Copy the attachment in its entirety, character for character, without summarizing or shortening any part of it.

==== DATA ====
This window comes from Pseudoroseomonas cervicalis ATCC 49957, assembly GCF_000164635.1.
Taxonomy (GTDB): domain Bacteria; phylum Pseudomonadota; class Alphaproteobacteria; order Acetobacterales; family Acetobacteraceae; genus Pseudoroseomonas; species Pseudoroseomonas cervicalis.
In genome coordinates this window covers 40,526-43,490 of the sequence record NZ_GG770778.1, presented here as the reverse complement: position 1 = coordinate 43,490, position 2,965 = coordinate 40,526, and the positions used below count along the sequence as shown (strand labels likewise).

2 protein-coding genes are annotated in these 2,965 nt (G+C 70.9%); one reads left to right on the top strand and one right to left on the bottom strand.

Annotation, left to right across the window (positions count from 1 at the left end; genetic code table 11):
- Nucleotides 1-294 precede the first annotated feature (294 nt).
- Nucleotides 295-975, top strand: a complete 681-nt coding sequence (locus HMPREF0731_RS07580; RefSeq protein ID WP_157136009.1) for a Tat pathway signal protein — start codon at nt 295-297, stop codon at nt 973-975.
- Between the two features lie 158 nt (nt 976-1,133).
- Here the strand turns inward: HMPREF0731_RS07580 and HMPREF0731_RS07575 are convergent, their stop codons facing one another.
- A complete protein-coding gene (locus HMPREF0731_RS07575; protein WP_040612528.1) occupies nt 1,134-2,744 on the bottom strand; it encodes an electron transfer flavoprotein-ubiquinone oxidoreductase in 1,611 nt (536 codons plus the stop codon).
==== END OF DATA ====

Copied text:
This window comes from Pseudoroseomonas cervicalis ATCC 49957, assembly GCF_000164635.1.
Taxonomy (GTDB): domain Bacteria; phylum Pseudomonadota; class Alphaproteobacteria; order Acetobacterales; family Acetobacteraceae; genus Pseudoroseomonas; species Pseudoroseomonas cervicalis.
In genome coordinates this window covers 40,526-43,490 of the sequence record NZ_GG770778.1, presented here as the reverse complement: position 1 = coordinate 43,490, position 2,965 = coordinate 40,526, and the positions used below count along the sequence as shown (strand labels likewise).

2 protein-coding genes are annotated in these 2,965 nt (G+C 70.9%); one reads left to right on the top strand and one right to left on the bottom strand.

Annotation, left to right across the window (positions count from 1 at the left end; genetic code table 11):
- Nucleotides 1-294 precede the first annotated feature (294 nt).
- Nucleotides 295-975, top strand: a complete 681-nt coding sequence (locus HMPREF0731_RS07580; RefSeq protein ID WP_157136009.1) for a Tat pathway signal protein — start codon at nt 295-297, stop codon at nt 973-975.
- Between the two features lie 158 nt (nt 976-1,133).
- Here the strand turns inward: HMPREF0731_RS07580 and HMPREF0731_RS07575 are convergent, their stop codons facing one another.
- A complete protein-coding gene (locus HMPREF0731_RS07575; protein WP_040612528.1) occupies nt 1,134-2,744 on the bottom strand; it encodes an electron transfer flavoprotein-ubiquinone oxidoreductase in 1,611 nt (536 codons plus the stop codon).